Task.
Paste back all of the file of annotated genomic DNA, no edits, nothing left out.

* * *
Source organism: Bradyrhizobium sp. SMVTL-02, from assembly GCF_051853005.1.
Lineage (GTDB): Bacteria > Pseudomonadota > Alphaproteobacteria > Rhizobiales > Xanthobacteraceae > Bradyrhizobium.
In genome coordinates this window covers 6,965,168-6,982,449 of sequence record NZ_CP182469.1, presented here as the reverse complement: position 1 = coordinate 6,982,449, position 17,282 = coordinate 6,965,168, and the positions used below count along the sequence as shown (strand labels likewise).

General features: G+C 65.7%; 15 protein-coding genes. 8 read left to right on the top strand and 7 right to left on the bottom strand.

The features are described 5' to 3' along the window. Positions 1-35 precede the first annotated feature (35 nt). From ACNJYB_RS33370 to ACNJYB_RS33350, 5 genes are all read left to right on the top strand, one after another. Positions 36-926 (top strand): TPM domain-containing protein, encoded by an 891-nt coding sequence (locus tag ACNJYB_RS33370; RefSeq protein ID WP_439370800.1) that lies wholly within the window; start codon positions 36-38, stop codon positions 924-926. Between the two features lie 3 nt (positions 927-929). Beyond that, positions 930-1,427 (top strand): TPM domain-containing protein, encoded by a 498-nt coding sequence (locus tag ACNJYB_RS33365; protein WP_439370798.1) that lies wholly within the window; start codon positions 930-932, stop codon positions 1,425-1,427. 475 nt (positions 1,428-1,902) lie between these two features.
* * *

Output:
Source organism: Bradyrhizobium sp. SMVTL-02, from assembly GCF_051853005.1.
Lineage (GTDB): Bacteria > Pseudomonadota > Alphaproteobacteria > Rhizobiales > Xanthobacteraceae > Bradyrhizobium.
In genome coordinates this window covers 6,965,168-6,982,449 of sequence record NZ_CP182469.1, presented here as the reverse complement: position 1 = coordinate 6,982,449, position 17,282 = coordinate 6,965,168, and the positions used below count along the sequence as shown (strand labels likewise).

General features: G+C 65.7%; 15 protein-coding genes. 8 read left to right on the top strand and 7 right to left on the bottom strand.

The features are described 5' to 3' along the window. Positions 1-35 precede the first annotated feature (35 nt). From ACNJYB_RS33370 to ACNJYB_RS33350, 5 genes are all read left to right on the top strand, one after another. Positions 36-926 (top strand): TPM domain-containing protein, encoded by an 891-nt coding sequence (locus tag ACNJYB_RS33370; RefSeq protein ID WP_439370800.1) that lies wholly within the window; start codon positions 36-38, stop codon positions 924-926. Between the two features lie 3 nt (positions 927-929). Beyond that, positions 930-1,427 (top strand): TPM domain-containing protein, encoded by a 498-nt coding sequence (locus tag ACNJYB_RS33365; protein WP_439370798.1) that lies wholly within the window; start codon positions 930-932, stop codon positions 1,425-1,427. 475 nt (positions 1,428-1,902) lie between these two features.